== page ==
Students at Glen Allan Elementary learn about the history and importance of moccasins with First Nations, Métis and Inuit Education team member, Jeremy Albert

Students at Glen Allan Elementary learn about the history and importance of moccasins with First Nations, Métis and Inuit Education team member, Jeremy Albert

Around the Division

EIPS Students Rock their Mocs!
November 15 was International Rock Your Mocs Day. The day is one of cultural pride and celebration for Indigenous Peoples across Turtle Island. Students and teachers were encouraged to wear their moccasins—for Indigenous people, as a way to show pride in their culture and honour their ancestors, and for non-Indigenous people, as a way to show allyship and respect for the beautiful wearable art created by Indigenous artisans. Students at Glen Allan Elementary learned about the history and importance of moccasins with First Nations, Métis and Inuit Education team member, Jeremy Albert.

Métis Week Celebrated Across the Division
Across Alberta, Métis Week was celebrated November 14-20. Thanks to our friends at Rupertsland Institute and local Métis knowledge holders, students across the Division were able to engage in lessons and learning experiences to deepen their understanding of Métis culture, history and language.

  • One special program at Win Ferguson Elementary was the creation of beautiful art panels for their Indigenous Land-based Learning Space. Métis knowledge holder Connie Kulhavy worked with each student at the school to co-create birch-themed paintings that will be displayed in the school grounds in the spring. Win Ferguson students learned about Métis culture as well as new art techniques. We can’t wait to see their creations!
  • Glen Allan Elementary students learnied to make flower patterns with pony beads from First Nations, Métis and Inuit Education team member, Cheryl Devin.
  • Lamont Elementary students learned about Métis culture from Rupertsland Institute.

Upcoming Events

National Centre for Truth and Reconciliation Announces Imagine a Canada Contest
The Imagine a Canada 2021-22 program invites Canadian youth from kindergarten to Grade 12 to share their vision of what Canada will look like when we are reconciled.

  • Students in kindergarten to Grade 5 can submit an art piece, essay, song, video or other representation to express their thoughts and ideas. Selected pieces will be included in an art booklet showcasing the work and messages.
  • Older students in grades 6 to 12 are asked to submit project ideas that address reconciliation in their community or school. Projects for consideration can include such things as inviting Survivors, Elders or Knowledge Keepers to speak at a series of learning events; building a permanent art installation representing Reconciliation at the school; or supporting volunteer work in communities related to Reconciliation. Six projects from the older age group will receive $750 each, six will receive $1,000 each and three will receive $1,500 each. Additionally, these projects will also be recognized in an art booklet.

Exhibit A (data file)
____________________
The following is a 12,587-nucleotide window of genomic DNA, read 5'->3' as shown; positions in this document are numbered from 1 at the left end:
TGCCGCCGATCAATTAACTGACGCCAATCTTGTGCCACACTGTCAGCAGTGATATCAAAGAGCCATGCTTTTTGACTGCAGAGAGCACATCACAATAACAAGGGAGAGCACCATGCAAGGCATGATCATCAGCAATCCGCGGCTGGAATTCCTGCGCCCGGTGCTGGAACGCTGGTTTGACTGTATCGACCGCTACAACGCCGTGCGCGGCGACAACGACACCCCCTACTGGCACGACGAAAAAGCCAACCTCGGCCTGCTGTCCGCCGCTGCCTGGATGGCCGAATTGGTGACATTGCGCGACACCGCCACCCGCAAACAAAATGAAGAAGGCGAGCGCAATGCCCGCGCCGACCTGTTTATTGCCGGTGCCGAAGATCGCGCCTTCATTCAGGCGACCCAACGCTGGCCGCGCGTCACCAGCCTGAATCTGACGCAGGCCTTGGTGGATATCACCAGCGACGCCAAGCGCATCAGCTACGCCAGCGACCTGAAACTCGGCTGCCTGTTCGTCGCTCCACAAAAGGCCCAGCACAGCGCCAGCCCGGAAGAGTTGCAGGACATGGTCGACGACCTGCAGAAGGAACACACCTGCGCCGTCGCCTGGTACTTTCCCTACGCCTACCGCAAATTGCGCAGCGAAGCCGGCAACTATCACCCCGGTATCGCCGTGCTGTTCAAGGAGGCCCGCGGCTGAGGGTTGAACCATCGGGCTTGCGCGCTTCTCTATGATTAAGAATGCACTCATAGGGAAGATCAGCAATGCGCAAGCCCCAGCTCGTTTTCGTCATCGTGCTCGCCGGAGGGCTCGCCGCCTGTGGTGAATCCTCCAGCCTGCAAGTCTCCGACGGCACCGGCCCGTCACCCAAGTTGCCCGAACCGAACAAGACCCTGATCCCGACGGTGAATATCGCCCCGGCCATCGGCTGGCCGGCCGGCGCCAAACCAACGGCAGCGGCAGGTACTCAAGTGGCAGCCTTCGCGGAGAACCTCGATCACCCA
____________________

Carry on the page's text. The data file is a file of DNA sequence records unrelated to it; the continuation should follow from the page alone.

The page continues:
Winning youth from both streams will be invited to participate in a virtual leadership conference to learn from Elders, Survivors and Knowledge Keepers as well as attending a national celebration at the end of the school year. Deadline for all submissions is December 17. More information and submission forms can be found on the Imagine a Canada website.

Resources of Interest

  • Learn more about the annual Rock Your Mocs event.
  • What does it mean to be Métis? Check out this short video from the Métis Nation of Alberta.
  • Learn more about Métis people and their culture through short videos on the Métis Nation of Alberta’s webpage and through a series of videos from Rupertsland Institute.
  • Watch this beautiful stop animation film on the dark times in Métis history, "Four Faces of the Moon" by filmmaker Amanda Strong.
  • Read about Métis history, culture and experiences through some of these excellent books:
       The Giving Tree: A Retelling of a Traditional Métis Story by Leah Dorion
       Métis Christmas Mittens by Leah Dorion
       The North-west is Our Mother by Jean Teillet
       From the Ashes by Jesse Thistle (for mature readers only)
  • The Métis Nation of Alberta’s education affiliate, Rupertsland Institute for Teaching and Learning, has created many resources for schools and families to learn about the histories, perspectives and culture of the Métis. The Rupertsland Education Community Connections (RECC) Room is an interactive, education-based website for young learners to engage with Métis-inspired materials and resources. Through the RECC Room, students, parents and educators have access to resources such as a Tutoring Community and Stories with Métis artists Leah Dorion and Angie Hall. To access all of these incredible learning opportunities, head to the RECC Room website, make an account, log in and enjoy! You can also see all the tremendous opportunities for Métis students through their Facebook page.
  • One powerful project that was just shared is the collaborative storyboard mural and re-release of the book, Métis Memories of Residential Schools, A Testament to the Strength of the Métis. In a collaborative effort with respected Métis Elder Angie Crerar, author Jude D. Daniels, Canadian artist Lewis Lavoie, Rupertsland Institute and Werklund School of Education, this powerful resource was designed to acknowledge, highlight and share Métis residential school survivor experiences. Watch the recording of the virtual unveiling of the mural.